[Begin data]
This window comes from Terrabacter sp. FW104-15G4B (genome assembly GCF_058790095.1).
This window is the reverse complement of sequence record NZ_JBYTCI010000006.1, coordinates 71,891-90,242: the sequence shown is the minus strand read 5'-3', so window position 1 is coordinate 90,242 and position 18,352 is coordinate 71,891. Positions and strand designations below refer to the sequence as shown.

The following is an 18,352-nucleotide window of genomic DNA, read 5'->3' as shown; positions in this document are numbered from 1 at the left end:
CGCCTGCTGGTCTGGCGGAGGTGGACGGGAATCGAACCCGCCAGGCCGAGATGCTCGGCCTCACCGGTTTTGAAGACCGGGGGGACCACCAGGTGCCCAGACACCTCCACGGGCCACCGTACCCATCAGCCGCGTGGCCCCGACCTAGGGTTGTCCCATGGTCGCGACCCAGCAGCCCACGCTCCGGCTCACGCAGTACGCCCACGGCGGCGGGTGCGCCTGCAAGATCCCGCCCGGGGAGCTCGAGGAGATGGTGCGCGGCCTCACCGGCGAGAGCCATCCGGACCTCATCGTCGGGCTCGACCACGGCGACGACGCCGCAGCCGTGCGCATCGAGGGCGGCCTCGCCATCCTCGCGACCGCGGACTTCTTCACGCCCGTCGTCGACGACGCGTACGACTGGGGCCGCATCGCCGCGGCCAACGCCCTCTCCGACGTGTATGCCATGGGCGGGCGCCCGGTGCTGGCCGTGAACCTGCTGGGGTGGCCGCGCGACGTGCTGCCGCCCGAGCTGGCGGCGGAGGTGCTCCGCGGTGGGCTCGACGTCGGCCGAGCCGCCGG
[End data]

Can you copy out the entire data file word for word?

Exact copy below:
This window comes from Terrabacter sp. FW104-15G4B (genome assembly GCF_058790095.1).
This window is the reverse complement of sequence record NZ_JBYTCI010000006.1, coordinates 71,891-90,242: the sequence shown is the minus strand read 5'-3', so window position 1 is coordinate 90,242 and position 18,352 is coordinate 71,891. Positions and strand designations below refer to the sequence as shown.

The following is an 18,352-nucleotide window of genomic DNA, read 5'->3' as shown; positions in this document are numbered from 1 at the left end:
CGCCTGCTGGTCTGGCGGAGGTGGACGGGAATCGAACCCGCCAGGCCGAGATGCTCGGCCTCACCGGTTTTGAAGACCGGGGGGACCACCAGGTGCCCAGACACCTCCACGGGCCACCGTACCCATCAGCCGCGTGGCCCCGACCTAGGGTTGTCCCATGGTCGCGACCCAGCAGCCCACGCTCCGGCTCACGCAGTACGCCCACGGCGGCGGGTGCGCCTGCAAGATCCCGCCCGGGGAGCTCGAGGAGATGGTGCGCGGCCTCACCGGCGAGAGCCATCCGGACCTCATCGTCGGGCTCGACCACGGCGACGACGCCGCAGCCGTGCGCATCGAGGGCGGCCTCGCCATCCTCGCGACCGCGGACTTCTTCACGCCCGTCGTCGACGACGCGTACGACTGGGGCCGCATCGCCGCGGCCAACGCCCTCTCCGACGTGTATGCCATGGGCGGGCGCCCGGTGCTGGCCGTGAACCTGCTGGGGTGGCCGCGCGACGTGCTGCCGCCCGAGCTGGCGGCGGAGGTGCTCCGCGGTGGGCTCGACGTCGGCCGAGCCGCCGG